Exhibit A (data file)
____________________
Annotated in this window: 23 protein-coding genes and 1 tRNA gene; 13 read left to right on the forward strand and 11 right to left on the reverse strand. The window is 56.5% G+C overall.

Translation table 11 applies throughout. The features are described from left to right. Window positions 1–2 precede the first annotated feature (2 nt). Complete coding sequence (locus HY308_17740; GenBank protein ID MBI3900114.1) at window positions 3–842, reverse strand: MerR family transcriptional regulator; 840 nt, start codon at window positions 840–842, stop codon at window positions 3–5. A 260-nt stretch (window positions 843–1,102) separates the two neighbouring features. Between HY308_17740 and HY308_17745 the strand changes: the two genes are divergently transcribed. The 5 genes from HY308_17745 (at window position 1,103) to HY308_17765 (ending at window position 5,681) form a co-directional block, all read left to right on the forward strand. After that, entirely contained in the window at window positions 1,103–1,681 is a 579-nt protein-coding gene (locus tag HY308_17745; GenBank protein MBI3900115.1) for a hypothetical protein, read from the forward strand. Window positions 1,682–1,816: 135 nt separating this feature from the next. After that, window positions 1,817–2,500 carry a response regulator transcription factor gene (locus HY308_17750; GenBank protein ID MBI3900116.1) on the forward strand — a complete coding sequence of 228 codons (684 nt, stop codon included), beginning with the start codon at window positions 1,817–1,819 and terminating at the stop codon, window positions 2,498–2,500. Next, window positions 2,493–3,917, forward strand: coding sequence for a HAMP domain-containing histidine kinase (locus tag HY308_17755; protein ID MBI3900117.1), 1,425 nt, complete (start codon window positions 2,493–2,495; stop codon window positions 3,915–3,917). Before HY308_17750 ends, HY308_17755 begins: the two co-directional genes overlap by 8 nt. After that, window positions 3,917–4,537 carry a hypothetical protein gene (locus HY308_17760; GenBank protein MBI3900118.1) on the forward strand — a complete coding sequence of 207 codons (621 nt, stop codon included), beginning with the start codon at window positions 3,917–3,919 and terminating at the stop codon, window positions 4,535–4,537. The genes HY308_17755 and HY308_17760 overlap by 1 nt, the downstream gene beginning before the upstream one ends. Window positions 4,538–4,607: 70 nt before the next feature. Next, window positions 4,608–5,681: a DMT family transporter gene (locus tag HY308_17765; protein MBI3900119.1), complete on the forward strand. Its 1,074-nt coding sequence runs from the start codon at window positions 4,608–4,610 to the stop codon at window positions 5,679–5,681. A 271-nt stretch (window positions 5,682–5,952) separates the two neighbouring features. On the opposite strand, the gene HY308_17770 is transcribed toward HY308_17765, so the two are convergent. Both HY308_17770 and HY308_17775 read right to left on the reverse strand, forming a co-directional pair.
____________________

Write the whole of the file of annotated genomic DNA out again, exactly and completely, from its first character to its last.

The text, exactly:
Annotated in this window: 23 protein-coding genes and 1 tRNA gene; 13 read left to right on the forward strand and 11 right to left on the reverse strand. The window is 56.5% G+C overall.

Translation table 11 applies throughout. The features are described from left to right. Window positions 1–2 precede the first annotated feature (2 nt). Complete coding sequence (locus HY308_17740; GenBank protein ID MBI3900114.1) at window positions 3–842, reverse strand: MerR family transcriptional regulator; 840 nt, start codon at window positions 840–842, stop codon at window positions 3–5. A 260-nt stretch (window positions 843–1,102) separates the two neighbouring features. Between HY308_17740 and HY308_17745 the strand changes: the two genes are divergently transcribed. The 5 genes from HY308_17745 (at window position 1,103) to HY308_17765 (ending at window position 5,681) form a co-directional block, all read left to right on the forward strand. After that, entirely contained in the window at window positions 1,103–1,681 is a 579-nt protein-coding gene (locus tag HY308_17745; GenBank protein MBI3900115.1) for a hypothetical protein, read from the forward strand. Window positions 1,682–1,816: 135 nt separating this feature from the next. After that, window positions 1,817–2,500 carry a response regulator transcription factor gene (locus HY308_17750; GenBank protein ID MBI3900116.1) on the forward strand — a complete coding sequence of 228 codons (684 nt, stop codon included), beginning with the start codon at window positions 1,817–1,819 and terminating at the stop codon, window positions 2,498–2,500. Next, window positions 2,493–3,917, forward strand: coding sequence for a HAMP domain-containing histidine kinase (locus tag HY308_17755; protein ID MBI3900117.1), 1,425 nt, complete (start codon window positions 2,493–2,495; stop codon window positions 3,915–3,917). Before HY308_17750 ends, HY308_17755 begins: the two co-directional genes overlap by 8 nt. After that, window positions 3,917–4,537 carry a hypothetical protein gene (locus HY308_17760; GenBank protein MBI3900118.1) on the forward strand — a complete coding sequence of 207 codons (621 nt, stop codon included), beginning with the start codon at window positions 3,917–3,919 and terminating at the stop codon, window positions 4,535–4,537. The genes HY308_17755 and HY308_17760 overlap by 1 nt, the downstream gene beginning before the upstream one ends. Window positions 4,538–4,607: 70 nt before the next feature. Next, window positions 4,608–5,681: a DMT family transporter gene (locus tag HY308_17765; protein MBI3900119.1), complete on the forward strand. Its 1,074-nt coding sequence runs from the start codon at window positions 4,608–4,610 to the stop codon at window positions 5,679–5,681. A 271-nt stretch (window positions 5,682–5,952) separates the two neighbouring features. On the opposite strand, the gene HY308_17770 is transcribed toward HY308_17765, so the two are convergent. Both HY308_17770 and HY308_17775 read right to left on the reverse strand, forming a co-directional pair.